A divorcing couple is inherently in a state of disagreement.  When the parties have children, the disputes between the couple can bleed into the temporary parenting arrangement.  Sometimes the dispute is so severe that the parents cannot even communicate in order to parent.  In these cases, a parenting coordinator is appointed as part of the divorce process. 

Many couples will already be in a parenting time status quo as a separation often preludes a divorce.  In these cases, courts will often just preserve the status quo until the final allocation of parenting time and parenting responsibilities is entered by the court.  This is often an incentive for all parties to settle.

If the parties don’t settle on a parenting plan and work effectively through that parenting plan, there are a series of steps the court will take to ease the parties into cooperation and agreement. These steps can start at mediation and end at the appointment of a parenting coordinator.

First, Mediation. 

If there is no active status quo or there are fundamental disagreements regarding parenting time, the parties must go to court ordered mediation.  Mediation can be done with a private mediator in just a few sessions at a reasonable cost (like $ 2000). Mediation can done through the Cook County mediator at no cost if the parties don’t have excessive income and both parties live in Cook County.  Mediation through the Cook County mediator can take upwards of 4 months. 

If an agreement is reached at mediation, the mediator will issue a series of bullet points as to the agreement which the lawyers will then turn into a formal allocation of parenting time and parenting responsibilities. 

If there is no agreement after mediation, the court will appoint a Guardian Ad Litem (GAL) or a Child Representative.

Secondly, a Guardian Ad Litem or Child Representative.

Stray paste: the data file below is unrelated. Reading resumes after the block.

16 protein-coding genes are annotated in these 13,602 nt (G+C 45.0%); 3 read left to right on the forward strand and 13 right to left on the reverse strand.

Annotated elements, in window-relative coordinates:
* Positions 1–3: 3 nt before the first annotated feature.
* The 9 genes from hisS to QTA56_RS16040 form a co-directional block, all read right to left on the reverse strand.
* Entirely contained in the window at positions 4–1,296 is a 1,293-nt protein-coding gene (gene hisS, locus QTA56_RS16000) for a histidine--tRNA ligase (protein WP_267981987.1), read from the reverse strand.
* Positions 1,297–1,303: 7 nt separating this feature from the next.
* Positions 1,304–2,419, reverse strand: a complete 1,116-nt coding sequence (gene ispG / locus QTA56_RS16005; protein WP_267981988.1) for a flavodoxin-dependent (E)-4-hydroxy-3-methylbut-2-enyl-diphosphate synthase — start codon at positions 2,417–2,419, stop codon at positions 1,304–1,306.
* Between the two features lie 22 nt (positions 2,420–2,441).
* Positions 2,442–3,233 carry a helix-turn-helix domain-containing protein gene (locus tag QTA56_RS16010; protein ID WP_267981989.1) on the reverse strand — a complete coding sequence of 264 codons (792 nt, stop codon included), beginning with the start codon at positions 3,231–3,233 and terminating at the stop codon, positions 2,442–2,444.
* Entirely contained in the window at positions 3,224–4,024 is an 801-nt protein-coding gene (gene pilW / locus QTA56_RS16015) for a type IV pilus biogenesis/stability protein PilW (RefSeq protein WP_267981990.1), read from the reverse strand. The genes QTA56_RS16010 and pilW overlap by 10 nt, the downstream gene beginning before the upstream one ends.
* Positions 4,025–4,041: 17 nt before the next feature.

Guardian Ad Litems and Child Representatives are attorneys that have two different titles and two different skill sets but their function is the same: to represent the best interests of the children. 

Guardian Ad Litems and Child Representatives will meet with both parties and the minor children to better familiarize themselves with all the details of the parenting arrangement.  Afterwards, Guardian Ad Litems and Child Representatives will make recommendations regarding parenting time to the parties based on the best interests of the child.   

Typically, these recommendations will be adopted by the judge who will consider the Guardian Ad Litem or Child Representative “the eyes and ears of the court.”

Of course, just because a court order exists ordering the parties to cooperate in general when co-parenting does not mean that both parents will effectively communicate in order to further the decided “best interests of the child.”  At this point the court can appoint a Parenting Coordinator.

Finally, the Parenting Coordinator

If all of the above steps have not resulted in some kind of “separate peace” between the parties where the parties are able to put the children’s interests ahead of their own disagreements, a parenting coordinator will be appointed pursuant to Cook County Court Rule 13.10 which states:

“The Court may appoint a parenting coordinator when it finds the following:

  1. The parties failed to adequately cooperate and communicate with regard to issues involving their children, or have been unable to implement a parenting plan or parenting schedule; 
  2. Mediation has not been successful or has been determined by the judge to be inappropriate; or
  3. The appointment of a parenting coordinator is in the best interests of the child or children involved in the proceedings”

The Parenting Coordinator is essentially a Guardian Ad Litem or Child Representative who is willing to commit hours and hours into crafting a workable relationship between the parties in regards to their children.  

Because of the extreme expense of the commitment of hours and hours of parenting coordination, the Parenting Coordinator is not necessarily a lawyer but often can be.  The Parenting Coordinator has been through the appropriate mediation training required Cook County Court Rule 13.4 and will try to facilitate overall agreement as they coordinate a schedule for the children.